Fantasy Land

It's time to dive into end-of-the-year lists! Those lists are one of my favorite parts of the cultural year, both making them and reading others'. Before I can report on what stood out as the best, though, I have to tie a bow on everything that I completed in 2015 to make sure everything is represented. For the world of reading, that means mentioning the last two books I'm likely to finish this year.

The first was Chris Colfer's 2012 book, The Land of Stories: The Wishing Spell. If Colfer's name looks familiar, it's because he played Kurt Hummel on Glee, which is really the only reason I was interested in reading this. What would a series of children's books by an actor barely out of childhood himself look like? The Land of Stories is a fairy tale series targeted to readers from about third to seventh grade. The Wishing Spell revolves around twins Conner and Alex Bailey, who, along with their widowed mother, are struggling to do their best on their own. Alex escapes the problems of daily life by immersing herself in fairy tales, and when the book of stories her late father read to her from starts to beckon her, she answers the call, with Conner in tow.

The twins have adventures alongside all the usual fairy tale characters, and if I were in the intended audience's age range, I may very well have wound up loving it. I'm an adult, though, so I've encountered Once Upon a Time. And Wicked. And Confessions of an Ugly Stepsister. And Wolf Among Us. And a million other reimagined angles for these classic stories. It requires a pretty fresh take to make yet another retelling of Cinderella or Red Riding Hood interesting, and this book just couldn't pull it off. It wasn't a bad read by any stretch, but unlike a lot of other books for kids, this has no winking material woven in that's designed to appeal to more mature readers.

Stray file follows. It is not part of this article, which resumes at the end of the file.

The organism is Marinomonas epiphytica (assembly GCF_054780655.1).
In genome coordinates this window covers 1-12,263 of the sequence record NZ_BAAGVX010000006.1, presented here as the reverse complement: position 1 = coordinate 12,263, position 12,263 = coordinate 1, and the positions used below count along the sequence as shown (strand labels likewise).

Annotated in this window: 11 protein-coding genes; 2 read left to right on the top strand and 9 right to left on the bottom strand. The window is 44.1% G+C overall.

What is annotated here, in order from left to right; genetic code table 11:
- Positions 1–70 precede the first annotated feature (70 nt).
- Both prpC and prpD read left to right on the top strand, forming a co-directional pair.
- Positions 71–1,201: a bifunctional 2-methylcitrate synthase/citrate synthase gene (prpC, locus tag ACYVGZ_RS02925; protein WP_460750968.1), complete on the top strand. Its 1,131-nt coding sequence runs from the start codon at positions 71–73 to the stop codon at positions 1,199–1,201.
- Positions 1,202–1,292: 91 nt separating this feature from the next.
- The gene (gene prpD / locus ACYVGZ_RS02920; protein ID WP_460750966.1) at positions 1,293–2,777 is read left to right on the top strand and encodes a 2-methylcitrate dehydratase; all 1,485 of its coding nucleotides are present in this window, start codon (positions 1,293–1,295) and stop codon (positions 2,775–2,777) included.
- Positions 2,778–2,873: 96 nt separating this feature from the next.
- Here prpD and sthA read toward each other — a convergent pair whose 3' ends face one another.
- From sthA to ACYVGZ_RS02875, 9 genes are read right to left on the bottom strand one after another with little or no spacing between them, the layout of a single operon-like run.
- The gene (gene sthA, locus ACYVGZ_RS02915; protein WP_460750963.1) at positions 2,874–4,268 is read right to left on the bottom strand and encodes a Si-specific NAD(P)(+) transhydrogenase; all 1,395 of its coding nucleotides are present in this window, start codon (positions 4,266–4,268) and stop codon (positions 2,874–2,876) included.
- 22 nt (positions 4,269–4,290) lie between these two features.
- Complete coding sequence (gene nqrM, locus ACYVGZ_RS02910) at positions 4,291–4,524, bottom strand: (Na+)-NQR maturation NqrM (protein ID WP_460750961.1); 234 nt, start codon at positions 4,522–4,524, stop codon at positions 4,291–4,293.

Hype played a part in me reading the second book, too. Paula Hawkins' The Girl on the Train was one of the most talked-about books of 2015, and its premise appealed to me. Rachel rides a commuter train past a row of houses, and has come to admire the adoring couple she always spots in their backyard. When she sees something that threatens what she perceives as their perfect relationship, she entwines herself in their business, which exacerbates the troubles in her own life. That's about all I can say without delving into spoilers.

This book has already been optioned as a movie, and I can see the appeal. The story reads like a Diet Gone Girl, with Rachel being an unreliable narrator and the sordid secrets of many couples being exposed. I'm not sure it's worth the hysteria it generated, though. The book goes along at a good clip, but a lot of the plot developments are overly contrived, with developments happening at extremely convenient times, and with characters relying on some pretty unlikely chains of events. I liked it, but this may be one of those stories that works better as a movie.

So there ya go. Two fairly good books that have absolutely no prayer of being in my top five of 2015. It may be an anticlimactic end to the year, but I guess I'd rather read solidly entertaining stories like these than stumble into something I expected to like and hated instead. Well done, 2015! You're...solid!

The Land of Stories: The Wishing Spell: B-
The Girl on the Train: B


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